(Second of three parts.)
The mayor wasn’t at the table. His loyal neighborhood minister wasn’t at the table. Public school officials weren’t at the table. Two new groups of powerbrokers were there instead hammering out a deal—and a new way of doing business in New Haven.
The deal at hand: Whether New Haven would sell the abandoned Martin Luther King school in Newhallville so a new charter high school could go up in its place.
Traditional New Haven tax dollars wouldn’t build that school. Traditional public-school decision-makers wouldn’t take charge of the deal.
Instead, local allies of two powerful national political movements with a stake in New Haven’s changed political landscape, organized labor and charter schools, called the shots at the tense negotiations in Newhallvile.
Those December MLK-Amistad negotiations came as a revelation to people in New Haven: Not only who was or wasn’t in the room. But also how major public decisions are being made one year into a revolution in the makeup of the city’s legislative body, the Board of Aldermen.
Union-backed candidates beat City Hall and became a supermarjority on the 30-member board as of Jan. 1. Their first year in office brought changes to how votes are discussed and taken in City Hall. (Read about that here.)
The school episode in Newhallville showed citywide how power dynamics outside of City Hall changed, too, in year one of the labor takeover.
The episode led some critics to charge that the takeover has led to the creation of a new machine promoting narrow self-interested transactional politics, with only the names of the players changing.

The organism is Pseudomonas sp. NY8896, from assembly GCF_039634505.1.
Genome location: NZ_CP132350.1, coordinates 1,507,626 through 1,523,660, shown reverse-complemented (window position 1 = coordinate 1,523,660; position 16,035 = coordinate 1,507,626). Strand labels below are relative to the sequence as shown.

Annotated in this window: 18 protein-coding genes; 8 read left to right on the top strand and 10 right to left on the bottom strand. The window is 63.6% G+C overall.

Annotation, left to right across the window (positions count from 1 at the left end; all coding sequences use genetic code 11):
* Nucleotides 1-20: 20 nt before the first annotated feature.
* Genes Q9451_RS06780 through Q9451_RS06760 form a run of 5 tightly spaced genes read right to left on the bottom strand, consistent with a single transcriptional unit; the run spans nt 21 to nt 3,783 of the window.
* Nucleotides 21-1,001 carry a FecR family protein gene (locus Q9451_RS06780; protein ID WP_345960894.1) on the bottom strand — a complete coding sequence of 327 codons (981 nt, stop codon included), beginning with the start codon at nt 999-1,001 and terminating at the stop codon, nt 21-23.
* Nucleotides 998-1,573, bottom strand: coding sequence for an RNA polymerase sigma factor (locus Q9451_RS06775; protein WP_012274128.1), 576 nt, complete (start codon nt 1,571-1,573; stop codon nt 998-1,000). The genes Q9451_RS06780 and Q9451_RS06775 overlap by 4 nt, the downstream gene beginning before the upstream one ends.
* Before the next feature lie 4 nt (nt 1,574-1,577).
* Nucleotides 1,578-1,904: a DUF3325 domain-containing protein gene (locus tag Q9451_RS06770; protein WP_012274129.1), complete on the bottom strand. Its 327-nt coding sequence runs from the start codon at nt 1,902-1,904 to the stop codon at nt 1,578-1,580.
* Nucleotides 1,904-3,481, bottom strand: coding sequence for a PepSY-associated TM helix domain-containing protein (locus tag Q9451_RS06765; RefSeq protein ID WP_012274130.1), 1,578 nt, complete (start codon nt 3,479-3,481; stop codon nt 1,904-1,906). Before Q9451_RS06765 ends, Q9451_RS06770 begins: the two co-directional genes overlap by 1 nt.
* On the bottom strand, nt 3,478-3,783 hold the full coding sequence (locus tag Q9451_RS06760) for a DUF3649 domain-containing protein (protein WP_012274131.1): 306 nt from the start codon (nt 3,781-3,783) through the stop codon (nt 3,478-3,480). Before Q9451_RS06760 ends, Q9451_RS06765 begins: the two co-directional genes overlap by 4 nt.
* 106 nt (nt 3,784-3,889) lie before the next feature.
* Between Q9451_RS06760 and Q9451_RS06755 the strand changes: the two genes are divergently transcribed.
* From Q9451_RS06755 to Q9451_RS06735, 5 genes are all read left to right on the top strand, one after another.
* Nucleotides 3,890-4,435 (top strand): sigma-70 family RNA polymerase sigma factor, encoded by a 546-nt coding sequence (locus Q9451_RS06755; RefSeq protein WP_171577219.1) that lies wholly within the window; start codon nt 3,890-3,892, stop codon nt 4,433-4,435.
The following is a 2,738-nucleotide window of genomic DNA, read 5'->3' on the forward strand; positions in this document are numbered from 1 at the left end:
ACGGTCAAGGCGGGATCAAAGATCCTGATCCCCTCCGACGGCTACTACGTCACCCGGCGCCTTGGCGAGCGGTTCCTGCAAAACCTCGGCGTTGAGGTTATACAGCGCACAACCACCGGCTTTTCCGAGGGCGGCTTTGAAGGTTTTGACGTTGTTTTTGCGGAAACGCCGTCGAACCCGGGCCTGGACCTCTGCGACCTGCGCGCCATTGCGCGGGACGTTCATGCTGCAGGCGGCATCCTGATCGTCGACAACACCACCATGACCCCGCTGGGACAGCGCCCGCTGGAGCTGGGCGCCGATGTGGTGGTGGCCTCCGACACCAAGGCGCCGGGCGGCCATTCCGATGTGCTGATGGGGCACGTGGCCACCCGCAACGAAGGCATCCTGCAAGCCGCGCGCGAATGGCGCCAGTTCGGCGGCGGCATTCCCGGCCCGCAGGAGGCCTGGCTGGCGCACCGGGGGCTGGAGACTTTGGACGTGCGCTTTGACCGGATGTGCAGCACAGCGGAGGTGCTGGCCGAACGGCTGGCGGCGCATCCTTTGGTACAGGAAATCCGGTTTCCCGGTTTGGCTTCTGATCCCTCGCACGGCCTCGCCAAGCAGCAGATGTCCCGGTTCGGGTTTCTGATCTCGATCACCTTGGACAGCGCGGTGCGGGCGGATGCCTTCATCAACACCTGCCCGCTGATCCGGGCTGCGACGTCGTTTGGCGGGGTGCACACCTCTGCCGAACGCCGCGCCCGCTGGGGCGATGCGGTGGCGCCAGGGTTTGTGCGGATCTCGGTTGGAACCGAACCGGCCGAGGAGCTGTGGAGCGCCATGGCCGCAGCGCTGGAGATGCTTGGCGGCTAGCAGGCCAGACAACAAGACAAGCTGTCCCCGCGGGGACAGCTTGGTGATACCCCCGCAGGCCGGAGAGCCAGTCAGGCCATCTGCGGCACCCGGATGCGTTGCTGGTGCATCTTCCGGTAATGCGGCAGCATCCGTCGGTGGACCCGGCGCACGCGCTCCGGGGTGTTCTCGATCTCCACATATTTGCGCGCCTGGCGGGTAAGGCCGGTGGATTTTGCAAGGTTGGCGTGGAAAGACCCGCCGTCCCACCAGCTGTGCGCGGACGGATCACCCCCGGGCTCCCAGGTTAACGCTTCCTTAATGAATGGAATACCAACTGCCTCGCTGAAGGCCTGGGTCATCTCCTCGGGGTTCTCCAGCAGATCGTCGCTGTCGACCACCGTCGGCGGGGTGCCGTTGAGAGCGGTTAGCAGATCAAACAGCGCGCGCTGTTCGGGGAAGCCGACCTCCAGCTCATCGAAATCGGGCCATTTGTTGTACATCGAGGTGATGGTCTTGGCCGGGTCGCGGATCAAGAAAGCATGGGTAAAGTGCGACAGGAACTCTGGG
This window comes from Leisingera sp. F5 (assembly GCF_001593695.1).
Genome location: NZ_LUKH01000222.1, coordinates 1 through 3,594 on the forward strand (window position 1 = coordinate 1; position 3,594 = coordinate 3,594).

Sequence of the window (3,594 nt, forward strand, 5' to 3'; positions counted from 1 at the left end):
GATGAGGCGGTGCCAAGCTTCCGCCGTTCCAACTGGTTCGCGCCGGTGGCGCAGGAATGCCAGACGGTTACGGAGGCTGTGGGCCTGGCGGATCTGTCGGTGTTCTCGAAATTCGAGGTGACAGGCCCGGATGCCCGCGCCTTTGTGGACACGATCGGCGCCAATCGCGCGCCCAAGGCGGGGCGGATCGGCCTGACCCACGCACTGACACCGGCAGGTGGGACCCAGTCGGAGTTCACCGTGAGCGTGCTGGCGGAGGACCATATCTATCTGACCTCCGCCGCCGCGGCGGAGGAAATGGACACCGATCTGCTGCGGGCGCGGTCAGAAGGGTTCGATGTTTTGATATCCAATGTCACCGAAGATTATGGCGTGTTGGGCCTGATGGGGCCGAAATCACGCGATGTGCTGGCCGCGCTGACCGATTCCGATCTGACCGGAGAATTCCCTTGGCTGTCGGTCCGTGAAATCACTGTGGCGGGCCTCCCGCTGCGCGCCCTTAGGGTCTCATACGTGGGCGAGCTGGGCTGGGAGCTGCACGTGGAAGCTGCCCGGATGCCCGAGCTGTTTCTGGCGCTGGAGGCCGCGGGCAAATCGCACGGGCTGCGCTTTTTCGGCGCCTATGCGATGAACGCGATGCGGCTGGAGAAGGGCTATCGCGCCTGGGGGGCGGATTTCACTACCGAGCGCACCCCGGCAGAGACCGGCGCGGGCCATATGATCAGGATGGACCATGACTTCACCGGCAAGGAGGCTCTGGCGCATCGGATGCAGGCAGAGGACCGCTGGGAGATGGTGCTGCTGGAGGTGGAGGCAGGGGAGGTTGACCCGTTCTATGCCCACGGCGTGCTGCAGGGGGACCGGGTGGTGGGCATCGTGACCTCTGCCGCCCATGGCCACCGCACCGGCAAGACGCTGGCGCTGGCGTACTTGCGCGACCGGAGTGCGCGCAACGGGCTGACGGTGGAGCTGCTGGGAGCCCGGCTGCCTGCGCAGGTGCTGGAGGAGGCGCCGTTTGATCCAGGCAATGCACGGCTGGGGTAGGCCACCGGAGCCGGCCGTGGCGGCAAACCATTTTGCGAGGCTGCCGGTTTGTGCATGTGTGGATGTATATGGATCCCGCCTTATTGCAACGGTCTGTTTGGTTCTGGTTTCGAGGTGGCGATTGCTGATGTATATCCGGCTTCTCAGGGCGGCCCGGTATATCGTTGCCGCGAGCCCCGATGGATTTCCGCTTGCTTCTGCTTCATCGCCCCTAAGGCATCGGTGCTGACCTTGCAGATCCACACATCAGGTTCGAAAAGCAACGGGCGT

It led others to conclude that the new team has succeeded in doing away with a system that based decisions on rewarding developers, city contractors and government employees who pony up to mayoral reelection campaigns. In its place, supporters argued, alderman created a democratic, grassroots-fueled process that insists on liveable-wage jobs and “community benefits.” Both in making laws. And in negotiating outside City Hall.
As the year wound down, both sides claimed the climactic negotiations in Newhallville proved their point.
Achievement First (AF) was at the table that December night in Newhallville as a deadline neared to approve the deal, and as negotiations had hit a wall.
Started and still based in New Haven, AF is a star of the national charter school movement, which seeks to take public schools out of the hands of the bureaucrats and especially the unions whom the movement’s crusaders and billionaire corporate backers blame for the sorry state of American education. In these Newhallville negotiations, AF was looking to spend $35 million to build a new home on the property for its Amistad High School.